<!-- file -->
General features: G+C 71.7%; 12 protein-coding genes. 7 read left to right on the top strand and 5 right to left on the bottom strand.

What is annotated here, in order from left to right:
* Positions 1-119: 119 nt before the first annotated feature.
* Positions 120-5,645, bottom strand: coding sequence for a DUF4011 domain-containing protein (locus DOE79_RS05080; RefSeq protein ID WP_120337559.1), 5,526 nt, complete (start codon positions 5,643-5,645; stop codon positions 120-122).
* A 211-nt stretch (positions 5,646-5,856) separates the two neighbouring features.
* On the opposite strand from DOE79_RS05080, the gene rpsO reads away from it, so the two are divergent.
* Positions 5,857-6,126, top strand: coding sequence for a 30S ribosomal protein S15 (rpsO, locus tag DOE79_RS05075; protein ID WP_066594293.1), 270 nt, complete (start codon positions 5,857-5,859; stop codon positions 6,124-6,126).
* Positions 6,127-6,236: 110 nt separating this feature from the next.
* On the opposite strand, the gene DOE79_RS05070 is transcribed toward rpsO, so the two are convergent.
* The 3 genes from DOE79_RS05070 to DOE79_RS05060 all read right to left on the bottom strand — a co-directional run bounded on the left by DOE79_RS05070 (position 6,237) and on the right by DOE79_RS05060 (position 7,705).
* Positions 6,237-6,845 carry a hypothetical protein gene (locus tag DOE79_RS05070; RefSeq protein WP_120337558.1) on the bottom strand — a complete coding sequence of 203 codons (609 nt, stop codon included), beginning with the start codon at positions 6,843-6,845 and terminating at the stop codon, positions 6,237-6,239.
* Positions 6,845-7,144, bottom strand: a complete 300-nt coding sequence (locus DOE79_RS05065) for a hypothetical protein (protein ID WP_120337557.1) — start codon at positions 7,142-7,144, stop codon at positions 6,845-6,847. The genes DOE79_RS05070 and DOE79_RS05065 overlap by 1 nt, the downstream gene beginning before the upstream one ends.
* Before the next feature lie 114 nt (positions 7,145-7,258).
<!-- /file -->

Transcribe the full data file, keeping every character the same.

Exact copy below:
General features: G+C 71.7%; 12 protein-coding genes. 7 read left to right on the top strand and 5 right to left on the bottom strand.

What is annotated here, in order from left to right:
* Positions 1-119: 119 nt before the first annotated feature.
* Positions 120-5,645, bottom strand: coding sequence for a DUF4011 domain-containing protein (locus DOE79_RS05080; RefSeq protein ID WP_120337559.1), 5,526 nt, complete (start codon positions 5,643-5,645; stop codon positions 120-122).
* A 211-nt stretch (positions 5,646-5,856) separates the two neighbouring features.
* On the opposite strand from DOE79_RS05080, the gene rpsO reads away from it, so the two are divergent.
* Positions 5,857-6,126, top strand: coding sequence for a 30S ribosomal protein S15 (rpsO, locus tag DOE79_RS05075; protein ID WP_066594293.1), 270 nt, complete (start codon positions 5,857-5,859; stop codon positions 6,124-6,126).
* Positions 6,127-6,236: 110 nt separating this feature from the next.
* On the opposite strand, the gene DOE79_RS05070 is transcribed toward rpsO, so the two are convergent.
* The 3 genes from DOE79_RS05070 to DOE79_RS05060 all read right to left on the bottom strand — a co-directional run bounded on the left by DOE79_RS05070 (position 6,237) and on the right by DOE79_RS05060 (position 7,705).
* Positions 6,237-6,845 carry a hypothetical protein gene (locus tag DOE79_RS05070; RefSeq protein WP_120337558.1) on the bottom strand — a complete coding sequence of 203 codons (609 nt, stop codon included), beginning with the start codon at positions 6,843-6,845 and terminating at the stop codon, positions 6,237-6,239.
* Positions 6,845-7,144, bottom strand: a complete 300-nt coding sequence (locus DOE79_RS05065) for a hypothetical protein (protein ID WP_120337557.1) — start codon at positions 7,142-7,144, stop codon at positions 6,845-6,847. The genes DOE79_RS05070 and DOE79_RS05065 overlap by 1 nt, the downstream gene beginning before the upstream one ends.
* Before the next feature lie 114 nt (positions 7,145-7,258).